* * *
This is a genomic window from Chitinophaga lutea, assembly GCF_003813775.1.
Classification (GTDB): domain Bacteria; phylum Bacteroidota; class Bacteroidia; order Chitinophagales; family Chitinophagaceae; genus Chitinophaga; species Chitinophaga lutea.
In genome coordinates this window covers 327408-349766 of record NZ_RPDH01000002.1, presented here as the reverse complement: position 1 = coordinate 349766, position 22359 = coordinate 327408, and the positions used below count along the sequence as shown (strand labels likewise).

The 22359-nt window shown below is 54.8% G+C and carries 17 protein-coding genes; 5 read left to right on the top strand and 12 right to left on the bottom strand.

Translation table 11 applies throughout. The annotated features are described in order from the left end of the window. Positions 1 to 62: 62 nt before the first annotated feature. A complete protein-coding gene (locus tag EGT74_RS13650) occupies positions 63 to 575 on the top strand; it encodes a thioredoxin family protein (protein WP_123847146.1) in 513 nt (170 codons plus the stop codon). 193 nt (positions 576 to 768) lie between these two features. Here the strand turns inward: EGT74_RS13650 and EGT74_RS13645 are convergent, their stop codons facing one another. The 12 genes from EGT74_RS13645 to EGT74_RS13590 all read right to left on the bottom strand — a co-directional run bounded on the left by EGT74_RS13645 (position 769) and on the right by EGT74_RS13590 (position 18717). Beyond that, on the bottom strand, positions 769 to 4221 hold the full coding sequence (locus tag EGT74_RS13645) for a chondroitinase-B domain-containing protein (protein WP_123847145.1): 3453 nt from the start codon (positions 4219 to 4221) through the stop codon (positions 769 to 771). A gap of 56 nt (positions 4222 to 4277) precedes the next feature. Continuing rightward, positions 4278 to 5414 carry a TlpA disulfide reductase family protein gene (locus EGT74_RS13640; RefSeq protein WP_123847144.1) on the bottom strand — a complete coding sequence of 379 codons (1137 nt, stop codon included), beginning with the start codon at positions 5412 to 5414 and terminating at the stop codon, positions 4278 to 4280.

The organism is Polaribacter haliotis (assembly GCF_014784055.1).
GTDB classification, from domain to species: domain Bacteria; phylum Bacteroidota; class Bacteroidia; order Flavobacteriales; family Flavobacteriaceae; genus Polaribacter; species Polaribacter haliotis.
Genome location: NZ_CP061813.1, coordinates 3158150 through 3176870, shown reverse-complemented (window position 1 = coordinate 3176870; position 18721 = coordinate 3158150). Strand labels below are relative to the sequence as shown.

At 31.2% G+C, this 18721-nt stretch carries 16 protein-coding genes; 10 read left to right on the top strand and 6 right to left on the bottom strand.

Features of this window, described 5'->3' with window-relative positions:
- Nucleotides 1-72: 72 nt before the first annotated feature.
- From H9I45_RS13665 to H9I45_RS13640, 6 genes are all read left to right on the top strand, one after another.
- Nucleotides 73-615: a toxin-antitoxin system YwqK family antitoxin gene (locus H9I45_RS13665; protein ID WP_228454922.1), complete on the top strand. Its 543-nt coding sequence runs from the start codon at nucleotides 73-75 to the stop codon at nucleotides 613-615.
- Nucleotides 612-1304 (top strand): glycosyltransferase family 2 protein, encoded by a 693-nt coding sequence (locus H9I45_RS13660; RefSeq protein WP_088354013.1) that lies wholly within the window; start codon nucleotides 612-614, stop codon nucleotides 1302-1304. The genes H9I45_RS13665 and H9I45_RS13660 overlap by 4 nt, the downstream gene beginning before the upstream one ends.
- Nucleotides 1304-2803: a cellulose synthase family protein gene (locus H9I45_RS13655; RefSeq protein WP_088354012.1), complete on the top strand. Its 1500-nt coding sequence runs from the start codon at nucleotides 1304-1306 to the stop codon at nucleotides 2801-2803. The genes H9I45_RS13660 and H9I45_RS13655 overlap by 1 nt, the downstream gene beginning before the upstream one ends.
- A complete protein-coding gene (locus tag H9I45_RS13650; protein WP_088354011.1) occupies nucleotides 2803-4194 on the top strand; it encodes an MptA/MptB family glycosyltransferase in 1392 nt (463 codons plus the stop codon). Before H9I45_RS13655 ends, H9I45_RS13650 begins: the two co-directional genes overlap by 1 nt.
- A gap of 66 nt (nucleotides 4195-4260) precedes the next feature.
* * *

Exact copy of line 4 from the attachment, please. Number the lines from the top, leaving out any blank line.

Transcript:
The 22359-nt window shown below is 54.8% G+C and carries 17 protein-coding genes; 5 read left to right on the top strand and 12 right to left on the bottom strand.